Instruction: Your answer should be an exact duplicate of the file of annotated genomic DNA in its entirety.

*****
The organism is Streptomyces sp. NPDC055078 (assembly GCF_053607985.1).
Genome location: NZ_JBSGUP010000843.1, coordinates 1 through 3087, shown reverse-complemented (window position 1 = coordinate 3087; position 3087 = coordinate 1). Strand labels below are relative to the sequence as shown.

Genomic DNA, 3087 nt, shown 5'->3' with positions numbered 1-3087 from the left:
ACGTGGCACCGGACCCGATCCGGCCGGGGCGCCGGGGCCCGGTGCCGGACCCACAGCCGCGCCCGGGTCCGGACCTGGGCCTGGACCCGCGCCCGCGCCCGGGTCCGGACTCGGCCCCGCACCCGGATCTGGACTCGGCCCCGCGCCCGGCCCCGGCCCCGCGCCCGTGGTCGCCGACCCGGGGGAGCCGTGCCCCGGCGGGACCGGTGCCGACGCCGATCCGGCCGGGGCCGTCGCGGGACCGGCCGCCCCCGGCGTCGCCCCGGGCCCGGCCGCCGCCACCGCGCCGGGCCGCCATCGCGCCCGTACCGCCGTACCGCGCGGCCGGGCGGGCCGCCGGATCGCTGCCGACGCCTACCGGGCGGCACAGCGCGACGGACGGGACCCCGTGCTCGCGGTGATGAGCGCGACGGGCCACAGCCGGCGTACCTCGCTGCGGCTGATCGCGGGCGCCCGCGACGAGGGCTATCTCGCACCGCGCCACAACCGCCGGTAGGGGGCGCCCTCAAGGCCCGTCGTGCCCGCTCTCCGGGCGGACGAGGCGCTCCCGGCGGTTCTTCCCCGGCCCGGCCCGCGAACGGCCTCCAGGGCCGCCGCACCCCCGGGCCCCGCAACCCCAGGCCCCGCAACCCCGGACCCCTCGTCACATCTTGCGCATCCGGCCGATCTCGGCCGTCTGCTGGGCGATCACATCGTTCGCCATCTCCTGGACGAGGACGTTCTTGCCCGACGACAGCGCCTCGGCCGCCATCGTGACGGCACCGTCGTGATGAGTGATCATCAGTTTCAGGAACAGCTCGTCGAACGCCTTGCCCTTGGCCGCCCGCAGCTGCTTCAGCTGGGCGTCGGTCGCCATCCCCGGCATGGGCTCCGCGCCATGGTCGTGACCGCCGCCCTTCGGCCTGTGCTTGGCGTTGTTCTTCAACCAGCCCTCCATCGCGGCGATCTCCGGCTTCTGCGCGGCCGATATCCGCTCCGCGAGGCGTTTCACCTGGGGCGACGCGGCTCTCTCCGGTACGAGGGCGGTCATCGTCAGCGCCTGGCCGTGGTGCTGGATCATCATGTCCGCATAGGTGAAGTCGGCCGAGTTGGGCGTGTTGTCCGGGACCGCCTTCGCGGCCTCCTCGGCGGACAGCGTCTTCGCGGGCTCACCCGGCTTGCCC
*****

The organism is Streptomyces sp. NPDC055078 (assembly GCF_053607985.1).
Genome location: NZ_JBSGUP010000843.1, coordinates 1 through 3087, shown reverse-complemented (window position 1 = coordinate 3087; position 3087 = coordinate 1). Strand labels below are relative to the sequence as shown.

Genomic DNA, 3087 nt, shown 5'->3' with positions numbered 1-3087 from the left:
ACGTGGCACCGGACCCGATCCGGCCGGGGCGCCGGGGCCCGGTGCCGGACCCACAGCCGCGCCCGGGTCCGGACCTGGGCCTGGACCCGCGCCCGCGCCCGGGTCCGGACTCGGCCCCGCACCCGGATCTGGACTCGGCCCCGCGCCCGGCCCCGGCCCCGCGCCCGTGGTCGCCGACCCGGGGGAGCCGTGCCCCGGCGGGACCGGTGCCGACGCCGATCCGGCCGGGGCCGTCGCGGGACCGGCCGCCCCCGGCGTCGCCCCGGGCCCGGCCGCCGCCACCGCGCCGGGCCGCCATCGCGCCCGTACCGCCGTACCGCGCGGCCGGGCGGGCCGCCGGATCGCTGCCGACGCCTACCGGGCGGCACAGCGCGACGGACGGGACCCCGTGCTCGCGGTGATGAGCGCGACGGGCCACAGCCGGCGTACCTCGCTGCGGCTGATCGCGGGCGCCCGCGACGAGGGCTATCTCGCACCGCGCCACAACCGCCGGTAGGGGGCGCCCTCAAGGCCCGTCGTGCCCGCTCTCCGGGCGGACGAGGCGCTCCCGGCGGTTCTTCCCCGGCCCGGCCCGCGAACGGCCTCCAGGGCCGCCGCACCCCCGGGCCCCGCAACCCCAGGCCCCGCAACCCCGGACCCCTCGTCACATCTTGCGCATCCGGCCGATCTCGGCCGTCTGCTGGGCGATCACATCGTTCGCCATCTCCTGGACGAGGACGTTCTTGCCCGACGACAGCGCCTCGGCCGCCATCGTGACGGCACCGTCGTGATGAGTGATCATCAGTTTCAGGAACAGCTCGTCGAACGCCTTGCCCTTGGCCGCCCGCAGCTGCTTCAGCTGGGCGTCGGTCGCCATCCCCGGCATGGGCTCCGCGCCATGGTCGTGACCGCCGCCCTTCGGCCTGTGCTTGGCGTTGTTCTTCAACCAGCCCTCCATCGCGGCGATCTCCGGCTTCTGCGCGGCCGATATCCGCTCCGCGAGGCGTTTCACCTGGGGCGACGCGGCTCTCTCCGGTACGAGGGCGGTCATCGTCAGCGCCTGGCCGTGGTGCTGGATCATCATGTCCGCATAGGTGAAGTCGGCCGAGTTGGGCGTGTTGTCCGGGACCGCCTTCGCGGCCTCCTCGGCGGACAGCGTCTTCGCGGGCTCACCCGGCTTGCCC